Each interview session contains a range of experiences and more data than you can possible capture in full. This occurs in any of our live data collection activities: User Interview, Exploratory Research, Field Interview, Concept Testing, Usability Test, and Information Architecture Study. We evaluate the data and condense our understanding after each with a session debrief.
You experience, through research, so much more than the hard evidence will ever convey. Video misses the mood, it's a cinematic slice of what's really happening. Still images are illustrative but they can't tell the whole story. Notes and transcripts are dead words on the page or screen. And audio misses the picture entirely.
The richness of interpretation fades quickly when separated from the context of experience (research). You must assess the reliability of what you’ve observed, and capture fresh interpretation before you and your team lose sight of the context.
Take time to focus on the breadth of experience in the session—both to pause and capture the life of the experience more carefully, and to keep a reflective eye on the performance of our methods and approach. It is easy to debrief as a standard operating procedure, it is also easy to let it slide, causing real disconnect when the session data is revisited later. Every session deserves some form of debrief and consolidation as soon as possible after the fact.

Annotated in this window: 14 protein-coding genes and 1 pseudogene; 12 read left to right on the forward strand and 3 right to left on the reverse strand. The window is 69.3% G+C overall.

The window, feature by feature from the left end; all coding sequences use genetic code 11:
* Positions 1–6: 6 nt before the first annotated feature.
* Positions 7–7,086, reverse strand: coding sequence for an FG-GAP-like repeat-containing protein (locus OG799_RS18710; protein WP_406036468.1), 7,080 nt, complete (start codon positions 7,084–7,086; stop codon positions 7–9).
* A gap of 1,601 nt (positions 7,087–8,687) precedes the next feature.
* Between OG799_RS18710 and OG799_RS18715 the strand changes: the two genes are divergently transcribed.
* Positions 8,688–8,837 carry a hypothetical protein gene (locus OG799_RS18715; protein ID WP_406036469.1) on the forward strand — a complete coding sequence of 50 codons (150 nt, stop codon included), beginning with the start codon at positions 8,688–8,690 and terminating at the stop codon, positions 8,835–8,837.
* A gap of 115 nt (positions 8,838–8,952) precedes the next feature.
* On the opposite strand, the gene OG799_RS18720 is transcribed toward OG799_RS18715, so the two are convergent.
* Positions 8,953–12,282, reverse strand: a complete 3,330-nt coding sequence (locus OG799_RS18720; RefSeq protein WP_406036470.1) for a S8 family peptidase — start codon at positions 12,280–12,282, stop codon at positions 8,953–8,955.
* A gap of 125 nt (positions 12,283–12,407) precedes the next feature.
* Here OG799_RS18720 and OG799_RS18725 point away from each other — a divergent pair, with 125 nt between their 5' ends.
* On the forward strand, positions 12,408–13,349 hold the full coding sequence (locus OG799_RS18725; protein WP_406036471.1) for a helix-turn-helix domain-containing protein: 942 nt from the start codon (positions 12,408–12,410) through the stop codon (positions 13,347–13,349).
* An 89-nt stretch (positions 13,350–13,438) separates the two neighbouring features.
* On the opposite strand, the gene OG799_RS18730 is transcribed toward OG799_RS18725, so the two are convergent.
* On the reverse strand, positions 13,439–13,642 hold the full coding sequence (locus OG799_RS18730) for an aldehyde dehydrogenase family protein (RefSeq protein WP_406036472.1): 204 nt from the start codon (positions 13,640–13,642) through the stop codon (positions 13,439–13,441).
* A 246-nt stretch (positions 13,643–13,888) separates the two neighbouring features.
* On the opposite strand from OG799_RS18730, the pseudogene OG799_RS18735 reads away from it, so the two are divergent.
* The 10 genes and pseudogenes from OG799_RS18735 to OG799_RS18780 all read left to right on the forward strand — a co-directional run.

Therefore, always save time to regroup and consolidate understanding after each session. Set expectations with the research team and any stakeholders who join that they will actively participate in discussing and breaking down the session afterwards. Review the evidence uncovered, its implication on prior findings, new provocations, open questions raised, and necessary adjustments to method and approach.
This idea of debrief and consolidation can also scale a level higher. You can debrief across the phase of a project that was itself a set of sessions and their specific debrief. You can debrief as projects shift locations, or over a set of sessions where results came back unexpectedly. It is a flexible time to make sense of what you’ve seen so far; good in many scopes, always applicable after a research session.